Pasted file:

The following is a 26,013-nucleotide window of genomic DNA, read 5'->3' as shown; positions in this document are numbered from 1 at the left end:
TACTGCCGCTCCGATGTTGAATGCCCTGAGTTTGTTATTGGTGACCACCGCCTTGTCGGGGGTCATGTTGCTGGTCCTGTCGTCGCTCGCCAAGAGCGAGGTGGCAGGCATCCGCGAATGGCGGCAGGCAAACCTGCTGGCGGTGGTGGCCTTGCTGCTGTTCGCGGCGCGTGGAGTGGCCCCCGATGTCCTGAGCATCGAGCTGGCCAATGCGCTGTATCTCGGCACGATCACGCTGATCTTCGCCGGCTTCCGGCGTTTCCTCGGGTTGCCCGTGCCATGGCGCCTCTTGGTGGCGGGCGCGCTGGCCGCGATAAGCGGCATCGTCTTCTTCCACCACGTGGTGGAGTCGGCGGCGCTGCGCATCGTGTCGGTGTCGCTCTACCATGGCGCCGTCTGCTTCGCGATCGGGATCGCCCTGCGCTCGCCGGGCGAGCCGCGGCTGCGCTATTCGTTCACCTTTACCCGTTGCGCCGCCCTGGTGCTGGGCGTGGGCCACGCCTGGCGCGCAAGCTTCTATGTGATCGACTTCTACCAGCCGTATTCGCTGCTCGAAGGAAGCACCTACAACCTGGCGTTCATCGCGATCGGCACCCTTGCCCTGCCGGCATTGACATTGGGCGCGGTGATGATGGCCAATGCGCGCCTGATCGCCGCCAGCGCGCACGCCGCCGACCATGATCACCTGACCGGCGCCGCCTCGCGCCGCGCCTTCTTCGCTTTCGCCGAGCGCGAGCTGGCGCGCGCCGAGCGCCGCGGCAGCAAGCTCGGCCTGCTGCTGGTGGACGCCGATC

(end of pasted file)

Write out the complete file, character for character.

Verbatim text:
The following is a 26,013-nucleotide window of genomic DNA, read 5'->3' as shown; positions in this document are numbered from 1 at the left end:
TACTGCCGCTCCGATGTTGAATGCCCTGAGTTTGTTATTGGTGACCACCGCCTTGTCGGGGGTCATGTTGCTGGTCCTGTCGTCGCTCGCCAAGAGCGAGGTGGCAGGCATCCGCGAATGGCGGCAGGCAAACCTGCTGGCGGTGGTGGCCTTGCTGCTGTTCGCGGCGCGTGGAGTGGCCCCCGATGTCCTGAGCATCGAGCTGGCCAATGCGCTGTATCTCGGCACGATCACGCTGATCTTCGCCGGCTTCCGGCGTTTCCTCGGGTTGCCCGTGCCATGGCGCCTCTTGGTGGCGGGCGCGCTGGCCGCGATAAGCGGCATCGTCTTCTTCCACCACGTGGTGGAGTCGGCGGCGCTGCGCATCGTGTCGGTGTCGCTCTACCATGGCGCCGTCTGCTTCGCGATCGGGATCGCCCTGCGCTCGCCGGGCGAGCCGCGGCTGCGCTATTCGTTCACCTTTACCCGTTGCGCCGCCCTGGTGCTGGGCGTGGGCCACGCCTGGCGCGCAAGCTTCTATGTGATCGACTTCTACCAGCCGTATTCGCTGCTCGAAGGAAGCACCTACAACCTGGCGTTCATCGCGATCGGCACCCTTGCCCTGCCGGCATTGACATTGGGCGCGGTGATGATGGCCAATGCGCGCCTGATCGCCGCCAGCGCGCACGCCGCCGACCATGATCACCTGACCGGCGCCGCCTCGCGCCGCGCCTTCTTCGCTTTCGCCGAGCGCGAGCTGGCGCGCGCCGAGCGCCGCGGCAGCAAGCTCGGCCTGCTGCTGGTGGACGCCGATC